Cuba is blocking freedom of speech by blocking text messages that contain keywords.
Despite making huge strides in reconnecting with the United States, Cuba still has a long way to go before the country becomes a democratic nation that’s fair for its citizens.
With their complicated Communist history and the tensions with other nations, it’s no surprise that the metaphorical book-burning is still continuing within the nation in the form of blocked text messages.
Rather than burning books that contain “dangerous” ideas, texts that contain an estimated 30 keywords, such as “democracy,” “human rights,” and “hunger strike” are reportedly being blocked within the country.
Prominent blogger Yoani Sanchez and journalist Reinaldo Escobar published a report (in Spanish) and helped conduct an investigation into the filtered texts in an attempt to discover what keywords weren’t allowed. They also found that when “Somos Mas” (We Are More), an opposition group that was involved in the text investigation, was included in texts, their transmission was blocked as well.
“We always thought texts were vanishing because the provider is so incompetent, then we decided to check using words that bothered the government,” said Eliecer Avila, head of Somos Mas. He added, “We discovered not just us but the entire country is being censored. It just shows how insecure and paranoid the government is.”
It might just be paranoia, but the implications of blocking text messages, and therefore free speech, are huge. The few citizens that are actually wealthy enough to have access to internet and text messages are still being restricted, and activists suspect that there are even more terms that are being intercepted and denied.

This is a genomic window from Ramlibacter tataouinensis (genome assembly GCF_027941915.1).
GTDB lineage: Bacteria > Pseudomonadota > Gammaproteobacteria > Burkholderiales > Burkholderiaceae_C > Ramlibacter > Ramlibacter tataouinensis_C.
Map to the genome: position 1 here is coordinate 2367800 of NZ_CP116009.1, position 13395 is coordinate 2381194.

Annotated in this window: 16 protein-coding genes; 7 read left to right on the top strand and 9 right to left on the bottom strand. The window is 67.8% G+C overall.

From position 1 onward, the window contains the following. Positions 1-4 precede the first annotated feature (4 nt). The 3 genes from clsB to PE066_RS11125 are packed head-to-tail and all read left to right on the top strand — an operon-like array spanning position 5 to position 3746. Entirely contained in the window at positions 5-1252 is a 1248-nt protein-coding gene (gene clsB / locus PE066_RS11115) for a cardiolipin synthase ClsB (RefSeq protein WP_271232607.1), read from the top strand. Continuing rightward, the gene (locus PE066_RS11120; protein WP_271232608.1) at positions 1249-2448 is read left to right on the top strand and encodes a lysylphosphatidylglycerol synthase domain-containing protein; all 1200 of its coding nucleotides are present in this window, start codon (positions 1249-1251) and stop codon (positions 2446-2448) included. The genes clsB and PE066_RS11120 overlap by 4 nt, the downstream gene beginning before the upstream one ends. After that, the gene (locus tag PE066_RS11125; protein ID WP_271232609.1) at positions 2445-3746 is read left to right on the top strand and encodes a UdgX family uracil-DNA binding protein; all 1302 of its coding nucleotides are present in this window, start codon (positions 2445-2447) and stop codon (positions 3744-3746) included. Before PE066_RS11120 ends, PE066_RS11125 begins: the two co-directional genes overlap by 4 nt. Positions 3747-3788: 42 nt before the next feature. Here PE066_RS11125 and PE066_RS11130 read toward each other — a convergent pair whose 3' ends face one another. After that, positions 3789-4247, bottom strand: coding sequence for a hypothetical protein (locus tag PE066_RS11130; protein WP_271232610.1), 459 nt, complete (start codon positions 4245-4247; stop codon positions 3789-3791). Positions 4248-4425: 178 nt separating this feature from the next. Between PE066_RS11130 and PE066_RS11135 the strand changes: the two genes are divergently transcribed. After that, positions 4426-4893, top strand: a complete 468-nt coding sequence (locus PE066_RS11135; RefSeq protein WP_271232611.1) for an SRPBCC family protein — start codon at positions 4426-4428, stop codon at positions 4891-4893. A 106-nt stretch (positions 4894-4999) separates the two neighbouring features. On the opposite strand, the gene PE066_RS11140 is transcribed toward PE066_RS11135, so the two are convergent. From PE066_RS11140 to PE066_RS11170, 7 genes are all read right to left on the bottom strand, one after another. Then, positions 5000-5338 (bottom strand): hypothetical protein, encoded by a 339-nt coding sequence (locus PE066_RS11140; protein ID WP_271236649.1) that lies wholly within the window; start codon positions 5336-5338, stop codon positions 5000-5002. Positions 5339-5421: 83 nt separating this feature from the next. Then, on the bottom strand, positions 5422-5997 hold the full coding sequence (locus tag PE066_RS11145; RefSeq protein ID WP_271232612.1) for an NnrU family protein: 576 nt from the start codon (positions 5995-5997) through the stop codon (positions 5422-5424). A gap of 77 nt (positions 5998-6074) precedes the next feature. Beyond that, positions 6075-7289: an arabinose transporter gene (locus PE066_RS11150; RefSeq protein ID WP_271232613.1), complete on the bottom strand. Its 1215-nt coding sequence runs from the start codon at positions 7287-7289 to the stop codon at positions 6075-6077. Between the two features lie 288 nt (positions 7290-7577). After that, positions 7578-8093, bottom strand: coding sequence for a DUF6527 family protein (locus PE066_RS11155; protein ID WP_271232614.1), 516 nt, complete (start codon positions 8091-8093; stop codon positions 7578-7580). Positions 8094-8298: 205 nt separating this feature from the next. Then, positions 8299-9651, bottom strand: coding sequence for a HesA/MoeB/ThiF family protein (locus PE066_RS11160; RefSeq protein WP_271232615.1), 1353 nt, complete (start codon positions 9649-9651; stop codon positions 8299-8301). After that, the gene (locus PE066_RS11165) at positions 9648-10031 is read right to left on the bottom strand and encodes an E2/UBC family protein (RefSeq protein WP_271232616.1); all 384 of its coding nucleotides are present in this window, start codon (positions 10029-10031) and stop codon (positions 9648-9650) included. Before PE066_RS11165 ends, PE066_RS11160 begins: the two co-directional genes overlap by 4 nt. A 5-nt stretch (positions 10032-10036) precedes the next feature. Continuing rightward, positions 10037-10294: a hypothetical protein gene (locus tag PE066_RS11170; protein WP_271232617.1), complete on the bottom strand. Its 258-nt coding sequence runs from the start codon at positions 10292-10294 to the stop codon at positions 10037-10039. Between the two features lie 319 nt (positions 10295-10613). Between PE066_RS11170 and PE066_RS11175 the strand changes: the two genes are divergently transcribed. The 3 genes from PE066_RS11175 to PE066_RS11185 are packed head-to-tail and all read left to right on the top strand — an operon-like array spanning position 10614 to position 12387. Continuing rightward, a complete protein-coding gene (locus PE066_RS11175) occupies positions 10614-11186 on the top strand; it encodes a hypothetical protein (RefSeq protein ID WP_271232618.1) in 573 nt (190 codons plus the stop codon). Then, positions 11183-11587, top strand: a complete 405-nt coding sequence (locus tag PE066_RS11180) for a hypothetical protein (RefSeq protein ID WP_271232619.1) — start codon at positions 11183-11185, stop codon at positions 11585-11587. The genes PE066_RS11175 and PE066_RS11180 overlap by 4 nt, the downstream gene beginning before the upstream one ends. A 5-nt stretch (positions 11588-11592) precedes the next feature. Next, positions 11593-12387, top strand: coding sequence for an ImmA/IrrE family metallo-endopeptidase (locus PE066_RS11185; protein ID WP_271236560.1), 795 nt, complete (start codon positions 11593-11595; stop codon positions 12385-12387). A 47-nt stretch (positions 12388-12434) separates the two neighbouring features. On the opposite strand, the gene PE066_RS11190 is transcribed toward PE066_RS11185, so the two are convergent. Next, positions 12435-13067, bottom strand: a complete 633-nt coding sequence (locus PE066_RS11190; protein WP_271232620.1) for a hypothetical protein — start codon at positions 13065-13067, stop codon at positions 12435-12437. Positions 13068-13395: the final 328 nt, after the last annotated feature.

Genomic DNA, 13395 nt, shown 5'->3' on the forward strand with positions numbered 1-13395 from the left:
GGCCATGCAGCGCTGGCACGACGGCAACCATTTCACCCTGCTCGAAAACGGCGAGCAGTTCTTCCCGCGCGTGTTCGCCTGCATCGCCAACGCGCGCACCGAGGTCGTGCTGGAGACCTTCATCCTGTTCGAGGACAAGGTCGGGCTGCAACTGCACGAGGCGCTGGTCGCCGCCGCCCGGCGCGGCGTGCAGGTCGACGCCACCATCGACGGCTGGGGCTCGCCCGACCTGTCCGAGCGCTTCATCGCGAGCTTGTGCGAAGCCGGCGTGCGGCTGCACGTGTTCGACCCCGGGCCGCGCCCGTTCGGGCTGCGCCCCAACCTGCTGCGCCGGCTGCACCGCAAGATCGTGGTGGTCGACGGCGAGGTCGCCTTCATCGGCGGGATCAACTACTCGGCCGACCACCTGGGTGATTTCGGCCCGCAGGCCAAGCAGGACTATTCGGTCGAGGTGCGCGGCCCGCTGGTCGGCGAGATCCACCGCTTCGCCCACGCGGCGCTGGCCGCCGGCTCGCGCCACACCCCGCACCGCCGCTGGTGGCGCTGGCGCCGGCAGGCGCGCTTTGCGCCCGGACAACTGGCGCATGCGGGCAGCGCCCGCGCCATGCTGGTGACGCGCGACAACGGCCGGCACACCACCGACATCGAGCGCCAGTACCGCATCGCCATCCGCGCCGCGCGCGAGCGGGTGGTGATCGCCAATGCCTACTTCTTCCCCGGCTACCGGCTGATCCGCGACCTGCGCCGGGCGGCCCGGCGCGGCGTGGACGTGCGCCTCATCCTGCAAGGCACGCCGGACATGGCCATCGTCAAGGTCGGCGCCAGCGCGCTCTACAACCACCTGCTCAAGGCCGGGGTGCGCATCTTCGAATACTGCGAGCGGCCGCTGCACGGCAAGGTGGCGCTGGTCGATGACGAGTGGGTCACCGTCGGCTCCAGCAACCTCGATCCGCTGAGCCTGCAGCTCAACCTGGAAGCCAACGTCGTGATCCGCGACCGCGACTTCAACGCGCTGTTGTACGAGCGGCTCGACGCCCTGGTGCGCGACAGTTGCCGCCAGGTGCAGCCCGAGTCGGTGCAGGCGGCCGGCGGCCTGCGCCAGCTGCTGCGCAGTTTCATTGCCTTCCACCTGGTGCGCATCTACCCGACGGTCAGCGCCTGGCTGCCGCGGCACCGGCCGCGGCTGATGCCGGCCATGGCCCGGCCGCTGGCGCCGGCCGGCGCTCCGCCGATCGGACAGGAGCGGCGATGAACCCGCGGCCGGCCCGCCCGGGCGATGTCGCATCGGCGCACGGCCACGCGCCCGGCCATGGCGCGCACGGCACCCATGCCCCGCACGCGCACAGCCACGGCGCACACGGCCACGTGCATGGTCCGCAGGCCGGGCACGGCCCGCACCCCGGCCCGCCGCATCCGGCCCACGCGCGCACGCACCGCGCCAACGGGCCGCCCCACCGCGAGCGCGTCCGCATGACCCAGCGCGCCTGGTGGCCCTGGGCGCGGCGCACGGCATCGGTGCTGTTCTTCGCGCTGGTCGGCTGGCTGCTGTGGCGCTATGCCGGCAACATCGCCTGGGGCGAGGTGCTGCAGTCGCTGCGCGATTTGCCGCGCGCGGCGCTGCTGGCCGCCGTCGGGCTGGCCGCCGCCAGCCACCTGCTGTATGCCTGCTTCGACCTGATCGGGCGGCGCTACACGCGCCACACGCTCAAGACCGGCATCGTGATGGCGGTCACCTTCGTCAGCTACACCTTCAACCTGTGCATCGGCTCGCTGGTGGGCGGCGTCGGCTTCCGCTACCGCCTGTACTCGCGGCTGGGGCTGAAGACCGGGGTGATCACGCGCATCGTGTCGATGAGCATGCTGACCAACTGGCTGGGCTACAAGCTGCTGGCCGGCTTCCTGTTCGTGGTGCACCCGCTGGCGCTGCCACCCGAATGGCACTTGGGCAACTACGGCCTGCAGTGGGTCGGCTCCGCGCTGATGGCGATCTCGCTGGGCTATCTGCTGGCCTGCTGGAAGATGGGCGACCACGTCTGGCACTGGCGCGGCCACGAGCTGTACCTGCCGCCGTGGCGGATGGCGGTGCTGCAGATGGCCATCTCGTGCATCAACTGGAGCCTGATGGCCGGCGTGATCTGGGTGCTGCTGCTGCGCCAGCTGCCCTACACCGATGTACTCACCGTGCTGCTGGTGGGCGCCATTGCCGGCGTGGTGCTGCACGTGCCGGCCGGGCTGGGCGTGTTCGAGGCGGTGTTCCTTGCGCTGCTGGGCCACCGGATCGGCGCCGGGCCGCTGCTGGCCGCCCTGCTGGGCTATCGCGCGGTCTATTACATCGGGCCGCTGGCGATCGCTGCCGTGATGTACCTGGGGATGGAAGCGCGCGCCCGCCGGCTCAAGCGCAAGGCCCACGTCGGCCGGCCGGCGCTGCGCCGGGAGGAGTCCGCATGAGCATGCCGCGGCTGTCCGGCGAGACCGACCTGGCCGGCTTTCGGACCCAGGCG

A lack of free speech is commonly reported on when discussion of Cuba’s restrictions arises, as the nation continues to regulate books, newspapers, radio channels, television, movies, and music. Censorship is used as a way to better ensure that revolts against the government don’t occur, and by blocking texts they can make sure that revolutionary ideas aren’t coming from outside the country as well. While this may be optimal for the government, it also works against the freedom of the citizens.
Additionally, the Cuban government has long been accused of human rights abuses and more horrific treatment of its citizens, including mass executions of counter-revolutionaries. Though blocking messages is not as severe, it’s just one piece of the Communist puzzle that gives insight into how the oppressive government is still working to keep its citizens restricted.
The country has the lowest mobile phone penetration in Latin America, but the renewed relations between the US and Cuba have caused the Communist country to agree to reduce fares for phones and increase broadband access.
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